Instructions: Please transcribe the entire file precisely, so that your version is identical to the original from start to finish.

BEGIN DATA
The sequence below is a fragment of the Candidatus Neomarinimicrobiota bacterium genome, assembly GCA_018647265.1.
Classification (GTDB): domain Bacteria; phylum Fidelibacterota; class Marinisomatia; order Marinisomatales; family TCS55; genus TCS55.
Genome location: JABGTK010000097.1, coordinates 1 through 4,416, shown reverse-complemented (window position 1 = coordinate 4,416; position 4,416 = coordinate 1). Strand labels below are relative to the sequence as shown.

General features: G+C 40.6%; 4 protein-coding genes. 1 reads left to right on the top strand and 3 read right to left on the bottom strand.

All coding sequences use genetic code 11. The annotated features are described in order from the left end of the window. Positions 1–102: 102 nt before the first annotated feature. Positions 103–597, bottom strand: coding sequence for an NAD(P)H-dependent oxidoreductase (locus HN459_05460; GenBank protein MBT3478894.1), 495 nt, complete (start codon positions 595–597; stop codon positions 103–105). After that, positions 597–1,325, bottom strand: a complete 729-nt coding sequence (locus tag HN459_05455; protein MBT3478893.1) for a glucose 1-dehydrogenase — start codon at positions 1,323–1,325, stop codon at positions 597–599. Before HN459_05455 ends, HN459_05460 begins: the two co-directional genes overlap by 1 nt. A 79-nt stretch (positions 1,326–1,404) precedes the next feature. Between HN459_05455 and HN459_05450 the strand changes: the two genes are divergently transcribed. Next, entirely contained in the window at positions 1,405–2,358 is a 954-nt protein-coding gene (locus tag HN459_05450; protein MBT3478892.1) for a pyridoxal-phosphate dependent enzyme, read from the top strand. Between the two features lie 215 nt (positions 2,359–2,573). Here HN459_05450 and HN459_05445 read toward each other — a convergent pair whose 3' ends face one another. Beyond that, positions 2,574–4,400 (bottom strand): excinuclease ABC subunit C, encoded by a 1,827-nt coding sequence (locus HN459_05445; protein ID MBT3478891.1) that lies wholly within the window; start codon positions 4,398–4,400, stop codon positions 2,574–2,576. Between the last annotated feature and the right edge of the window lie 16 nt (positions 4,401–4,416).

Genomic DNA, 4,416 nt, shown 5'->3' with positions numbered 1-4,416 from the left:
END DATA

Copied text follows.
The sequence below is a fragment of the Candidatus Neomarinimicrobiota bacterium genome, assembly GCA_018647265.1.
Classification (GTDB): domain Bacteria; phylum Fidelibacterota; class Marinisomatia; order Marinisomatales; family TCS55; genus TCS55.
Genome location: JABGTK010000097.1, coordinates 1 through 4,416, shown reverse-complemented (window position 1 = coordinate 4,416; position 4,416 = coordinate 1). Strand labels below are relative to the sequence as shown.

General features: G+C 40.6%; 4 protein-coding genes. 1 reads left to right on the top strand and 3 read right to left on the bottom strand.

All coding sequences use genetic code 11. The annotated features are described in order from the left end of the window. Positions 1–102: 102 nt before the first annotated feature. Positions 103–597, bottom strand: coding sequence for an NAD(P)H-dependent oxidoreductase (locus HN459_05460; GenBank protein MBT3478894.1), 495 nt, complete (start codon positions 595–597; stop codon positions 103–105). After that, positions 597–1,325, bottom strand: a complete 729-nt coding sequence (locus tag HN459_05455; protein MBT3478893.1) for a glucose 1-dehydrogenase — start codon at positions 1,323–1,325, stop codon at positions 597–599. Before HN459_05455 ends, HN459_05460 begins: the two co-directional genes overlap by 1 nt. A 79-nt stretch (positions 1,326–1,404) precedes the next feature. Between HN459_05455 and HN459_05450 the strand changes: the two genes are divergently transcribed. Next, entirely contained in the window at positions 1,405–2,358 is a 954-nt protein-coding gene (locus tag HN459_05450; protein MBT3478892.1) for a pyridoxal-phosphate dependent enzyme, read from the top strand. Between the two features lie 215 nt (positions 2,359–2,573). Here HN459_05450 and HN459_05445 read toward each other — a convergent pair whose 3' ends face one another. Beyond that, positions 2,574–4,400 (bottom strand): excinuclease ABC subunit C, encoded by a 1,827-nt coding sequence (locus HN459_05445; protein ID MBT3478891.1) that lies wholly within the window; start codon positions 4,398–4,400, stop codon positions 2,574–2,576. Between the last annotated feature and the right edge of the window lie 16 nt (positions 4,401–4,416).

Genomic DNA, 4,416 nt, shown 5'->3' with positions numbered 1-4,416 from the left: